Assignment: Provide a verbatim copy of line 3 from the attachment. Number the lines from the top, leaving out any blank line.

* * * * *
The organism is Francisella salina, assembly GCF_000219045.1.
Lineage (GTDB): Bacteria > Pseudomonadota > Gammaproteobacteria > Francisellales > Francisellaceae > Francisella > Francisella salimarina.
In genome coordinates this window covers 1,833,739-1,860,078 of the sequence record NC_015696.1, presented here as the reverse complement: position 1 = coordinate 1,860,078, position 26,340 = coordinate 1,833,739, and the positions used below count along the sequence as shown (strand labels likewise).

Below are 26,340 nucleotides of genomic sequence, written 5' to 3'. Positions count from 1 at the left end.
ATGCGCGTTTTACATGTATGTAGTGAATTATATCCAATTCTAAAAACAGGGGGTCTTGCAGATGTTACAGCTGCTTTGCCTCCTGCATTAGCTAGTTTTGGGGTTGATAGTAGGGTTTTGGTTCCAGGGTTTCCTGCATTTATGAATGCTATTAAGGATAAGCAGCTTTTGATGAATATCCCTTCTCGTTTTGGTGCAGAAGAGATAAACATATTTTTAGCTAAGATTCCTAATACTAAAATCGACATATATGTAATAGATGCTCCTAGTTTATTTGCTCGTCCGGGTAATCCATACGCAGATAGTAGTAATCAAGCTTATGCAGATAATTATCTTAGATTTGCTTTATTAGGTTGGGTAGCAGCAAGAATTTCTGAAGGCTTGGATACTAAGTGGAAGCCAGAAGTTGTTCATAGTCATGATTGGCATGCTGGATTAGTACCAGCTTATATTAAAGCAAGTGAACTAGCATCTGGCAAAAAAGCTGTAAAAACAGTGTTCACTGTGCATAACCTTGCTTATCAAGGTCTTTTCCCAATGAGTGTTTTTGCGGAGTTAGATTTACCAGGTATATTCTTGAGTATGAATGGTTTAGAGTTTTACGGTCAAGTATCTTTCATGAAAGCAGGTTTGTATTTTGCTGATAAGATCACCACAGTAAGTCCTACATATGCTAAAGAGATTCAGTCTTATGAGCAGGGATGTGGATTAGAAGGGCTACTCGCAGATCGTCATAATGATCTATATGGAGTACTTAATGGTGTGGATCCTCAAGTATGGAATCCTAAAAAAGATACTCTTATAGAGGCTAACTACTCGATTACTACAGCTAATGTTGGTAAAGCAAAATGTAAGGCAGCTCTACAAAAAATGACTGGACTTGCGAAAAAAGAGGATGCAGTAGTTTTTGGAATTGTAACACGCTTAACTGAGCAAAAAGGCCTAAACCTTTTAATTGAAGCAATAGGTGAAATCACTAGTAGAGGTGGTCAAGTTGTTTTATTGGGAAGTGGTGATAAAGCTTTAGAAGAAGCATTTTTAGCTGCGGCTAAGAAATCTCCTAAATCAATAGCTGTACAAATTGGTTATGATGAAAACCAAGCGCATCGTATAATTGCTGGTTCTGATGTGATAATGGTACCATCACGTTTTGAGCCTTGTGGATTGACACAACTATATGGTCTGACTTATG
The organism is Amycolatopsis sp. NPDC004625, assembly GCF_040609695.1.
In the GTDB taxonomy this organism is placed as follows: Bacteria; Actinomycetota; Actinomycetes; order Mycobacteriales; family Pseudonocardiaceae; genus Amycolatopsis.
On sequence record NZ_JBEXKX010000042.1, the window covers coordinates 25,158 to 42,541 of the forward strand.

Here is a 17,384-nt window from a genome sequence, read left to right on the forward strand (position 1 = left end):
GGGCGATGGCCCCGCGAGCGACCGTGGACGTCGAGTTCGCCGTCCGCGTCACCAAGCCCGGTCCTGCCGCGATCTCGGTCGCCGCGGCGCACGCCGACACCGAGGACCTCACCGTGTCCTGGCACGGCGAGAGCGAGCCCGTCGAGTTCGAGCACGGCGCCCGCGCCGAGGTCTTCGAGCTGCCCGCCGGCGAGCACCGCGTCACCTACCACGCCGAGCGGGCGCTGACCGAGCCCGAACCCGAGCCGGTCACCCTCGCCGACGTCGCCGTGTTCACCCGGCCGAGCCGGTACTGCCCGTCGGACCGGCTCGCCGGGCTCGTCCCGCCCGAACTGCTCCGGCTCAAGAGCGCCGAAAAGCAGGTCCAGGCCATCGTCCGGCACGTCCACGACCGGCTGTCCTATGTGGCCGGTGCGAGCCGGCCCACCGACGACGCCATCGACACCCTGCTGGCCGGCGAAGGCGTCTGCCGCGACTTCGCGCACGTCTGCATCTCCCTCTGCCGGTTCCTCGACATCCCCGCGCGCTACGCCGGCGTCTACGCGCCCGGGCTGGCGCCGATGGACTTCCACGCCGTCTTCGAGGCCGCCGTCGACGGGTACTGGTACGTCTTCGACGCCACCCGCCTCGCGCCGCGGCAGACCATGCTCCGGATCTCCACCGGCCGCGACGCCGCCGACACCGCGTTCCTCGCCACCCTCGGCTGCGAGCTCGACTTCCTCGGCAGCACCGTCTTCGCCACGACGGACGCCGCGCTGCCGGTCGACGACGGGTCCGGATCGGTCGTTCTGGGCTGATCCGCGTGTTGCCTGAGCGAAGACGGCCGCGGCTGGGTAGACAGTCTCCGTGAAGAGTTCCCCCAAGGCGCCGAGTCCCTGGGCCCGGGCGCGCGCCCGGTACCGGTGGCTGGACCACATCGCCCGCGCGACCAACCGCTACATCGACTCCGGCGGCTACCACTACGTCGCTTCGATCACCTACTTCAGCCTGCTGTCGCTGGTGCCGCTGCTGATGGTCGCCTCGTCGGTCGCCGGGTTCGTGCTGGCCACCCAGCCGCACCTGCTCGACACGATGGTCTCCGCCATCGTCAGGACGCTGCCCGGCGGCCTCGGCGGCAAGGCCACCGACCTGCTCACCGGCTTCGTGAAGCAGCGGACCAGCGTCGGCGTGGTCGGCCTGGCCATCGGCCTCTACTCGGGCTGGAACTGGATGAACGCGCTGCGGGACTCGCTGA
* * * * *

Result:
In genome coordinates this window covers 1,833,739-1,860,078 of the sequence record NC_015696.1, presented here as the reverse complement: position 1 = coordinate 1,860,078, position 26,340 = coordinate 1,833,739, and the positions used below count along the sequence as shown (strand labels likewise).